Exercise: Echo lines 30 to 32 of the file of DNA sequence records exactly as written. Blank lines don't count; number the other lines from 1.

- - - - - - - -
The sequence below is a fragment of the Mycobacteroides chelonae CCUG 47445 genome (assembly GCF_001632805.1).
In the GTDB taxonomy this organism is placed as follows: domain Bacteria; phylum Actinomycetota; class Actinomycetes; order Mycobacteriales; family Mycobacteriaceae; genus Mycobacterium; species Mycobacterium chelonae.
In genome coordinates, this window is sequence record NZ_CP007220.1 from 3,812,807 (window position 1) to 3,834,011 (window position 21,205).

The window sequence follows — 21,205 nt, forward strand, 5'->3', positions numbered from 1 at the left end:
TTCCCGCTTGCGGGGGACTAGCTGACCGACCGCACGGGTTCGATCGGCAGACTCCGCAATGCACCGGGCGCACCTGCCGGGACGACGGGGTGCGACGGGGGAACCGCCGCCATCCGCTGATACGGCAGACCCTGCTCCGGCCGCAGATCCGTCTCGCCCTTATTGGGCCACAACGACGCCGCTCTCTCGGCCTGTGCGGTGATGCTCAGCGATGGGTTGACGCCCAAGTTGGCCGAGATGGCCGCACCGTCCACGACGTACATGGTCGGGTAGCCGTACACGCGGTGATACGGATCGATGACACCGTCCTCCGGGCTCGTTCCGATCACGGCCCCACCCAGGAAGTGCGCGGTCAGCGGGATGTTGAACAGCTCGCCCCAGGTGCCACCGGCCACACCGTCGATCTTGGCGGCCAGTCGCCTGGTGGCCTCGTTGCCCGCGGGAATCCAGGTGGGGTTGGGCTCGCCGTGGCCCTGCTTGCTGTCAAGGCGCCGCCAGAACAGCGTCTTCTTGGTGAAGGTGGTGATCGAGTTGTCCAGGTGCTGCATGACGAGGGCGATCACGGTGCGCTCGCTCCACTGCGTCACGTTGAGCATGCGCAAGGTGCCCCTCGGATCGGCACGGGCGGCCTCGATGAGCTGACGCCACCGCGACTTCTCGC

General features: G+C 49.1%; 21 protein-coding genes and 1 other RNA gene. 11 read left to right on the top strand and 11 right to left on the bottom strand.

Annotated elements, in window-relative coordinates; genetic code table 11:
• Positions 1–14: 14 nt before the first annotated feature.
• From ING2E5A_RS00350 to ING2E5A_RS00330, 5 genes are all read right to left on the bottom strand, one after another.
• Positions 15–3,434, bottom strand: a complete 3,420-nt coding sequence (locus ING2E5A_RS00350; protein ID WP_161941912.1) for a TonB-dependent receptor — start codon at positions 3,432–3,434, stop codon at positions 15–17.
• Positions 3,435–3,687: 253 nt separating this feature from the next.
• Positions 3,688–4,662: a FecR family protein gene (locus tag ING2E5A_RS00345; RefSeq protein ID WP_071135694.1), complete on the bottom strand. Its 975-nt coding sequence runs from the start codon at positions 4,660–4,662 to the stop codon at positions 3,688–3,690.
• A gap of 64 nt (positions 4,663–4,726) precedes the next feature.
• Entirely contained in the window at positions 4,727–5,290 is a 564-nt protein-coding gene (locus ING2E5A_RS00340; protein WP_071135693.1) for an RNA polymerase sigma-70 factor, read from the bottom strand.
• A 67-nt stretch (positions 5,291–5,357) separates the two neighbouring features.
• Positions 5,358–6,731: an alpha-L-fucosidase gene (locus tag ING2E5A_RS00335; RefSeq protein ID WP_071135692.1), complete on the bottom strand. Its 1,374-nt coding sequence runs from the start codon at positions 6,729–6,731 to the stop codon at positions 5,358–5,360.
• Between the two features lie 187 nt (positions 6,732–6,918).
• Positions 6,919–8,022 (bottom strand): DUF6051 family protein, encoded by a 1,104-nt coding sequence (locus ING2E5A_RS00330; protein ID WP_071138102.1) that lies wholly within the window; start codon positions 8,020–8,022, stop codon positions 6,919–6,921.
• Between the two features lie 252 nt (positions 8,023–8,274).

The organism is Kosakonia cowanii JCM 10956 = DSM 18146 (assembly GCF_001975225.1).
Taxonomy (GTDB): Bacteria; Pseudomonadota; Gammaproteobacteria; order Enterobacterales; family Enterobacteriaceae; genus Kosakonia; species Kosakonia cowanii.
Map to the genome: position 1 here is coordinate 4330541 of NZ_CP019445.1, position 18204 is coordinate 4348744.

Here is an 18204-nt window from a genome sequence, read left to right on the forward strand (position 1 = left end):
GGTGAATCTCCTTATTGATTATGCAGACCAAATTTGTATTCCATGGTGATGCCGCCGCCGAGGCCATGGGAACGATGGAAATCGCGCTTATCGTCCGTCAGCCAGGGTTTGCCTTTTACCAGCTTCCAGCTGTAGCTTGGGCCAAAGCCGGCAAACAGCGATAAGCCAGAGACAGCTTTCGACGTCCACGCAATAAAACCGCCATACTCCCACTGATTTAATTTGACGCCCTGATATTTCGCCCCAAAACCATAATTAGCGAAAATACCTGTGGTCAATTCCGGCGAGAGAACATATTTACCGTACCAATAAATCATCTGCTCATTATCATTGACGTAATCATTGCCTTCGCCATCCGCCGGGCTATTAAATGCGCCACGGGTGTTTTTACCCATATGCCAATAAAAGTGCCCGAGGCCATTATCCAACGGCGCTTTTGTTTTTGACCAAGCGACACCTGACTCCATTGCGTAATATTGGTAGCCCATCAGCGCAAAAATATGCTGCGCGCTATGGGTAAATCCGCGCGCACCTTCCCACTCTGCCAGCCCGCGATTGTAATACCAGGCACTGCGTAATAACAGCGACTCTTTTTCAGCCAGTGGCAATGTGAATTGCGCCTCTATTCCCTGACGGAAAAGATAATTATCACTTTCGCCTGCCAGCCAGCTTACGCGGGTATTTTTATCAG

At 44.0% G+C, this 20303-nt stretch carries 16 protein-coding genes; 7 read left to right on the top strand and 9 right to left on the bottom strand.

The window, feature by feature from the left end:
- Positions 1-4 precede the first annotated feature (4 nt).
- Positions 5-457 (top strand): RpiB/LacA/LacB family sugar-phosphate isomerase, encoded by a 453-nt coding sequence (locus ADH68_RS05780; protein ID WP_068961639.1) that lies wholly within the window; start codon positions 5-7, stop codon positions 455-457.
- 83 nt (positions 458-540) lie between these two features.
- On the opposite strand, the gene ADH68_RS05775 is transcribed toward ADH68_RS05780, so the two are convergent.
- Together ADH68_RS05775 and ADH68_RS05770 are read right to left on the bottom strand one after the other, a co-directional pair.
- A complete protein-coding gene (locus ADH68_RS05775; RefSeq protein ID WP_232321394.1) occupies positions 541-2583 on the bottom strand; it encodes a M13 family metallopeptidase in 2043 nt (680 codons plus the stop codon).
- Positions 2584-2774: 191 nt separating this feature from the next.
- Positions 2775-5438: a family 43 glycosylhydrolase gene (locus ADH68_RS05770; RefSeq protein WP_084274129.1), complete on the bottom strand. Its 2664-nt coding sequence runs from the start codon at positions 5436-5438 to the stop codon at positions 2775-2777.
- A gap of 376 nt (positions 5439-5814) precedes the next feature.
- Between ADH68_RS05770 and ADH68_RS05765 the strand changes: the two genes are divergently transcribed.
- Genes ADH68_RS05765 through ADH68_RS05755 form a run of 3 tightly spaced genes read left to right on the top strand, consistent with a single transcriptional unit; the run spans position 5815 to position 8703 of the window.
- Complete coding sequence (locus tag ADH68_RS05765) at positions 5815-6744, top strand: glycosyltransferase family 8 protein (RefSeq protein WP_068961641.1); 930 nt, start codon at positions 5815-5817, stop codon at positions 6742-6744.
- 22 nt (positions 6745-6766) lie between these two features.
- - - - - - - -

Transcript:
- On the opposite strand, the gene ADH68_RS05775 is transcribed toward ADH68_RS05780, so the two are convergent.
- Together ADH68_RS05775 and ADH68_RS05770 are read right to left on the bottom strand one after the other, a co-directional pair.
- A complete protein-coding gene (locus ADH68_RS05775; RefSeq protein ID WP_232321394.1) occupies positions 541-2583 on the bottom strand; it encodes a M13 family metallopeptidase in 2043 nt (680 codons plus the stop codon).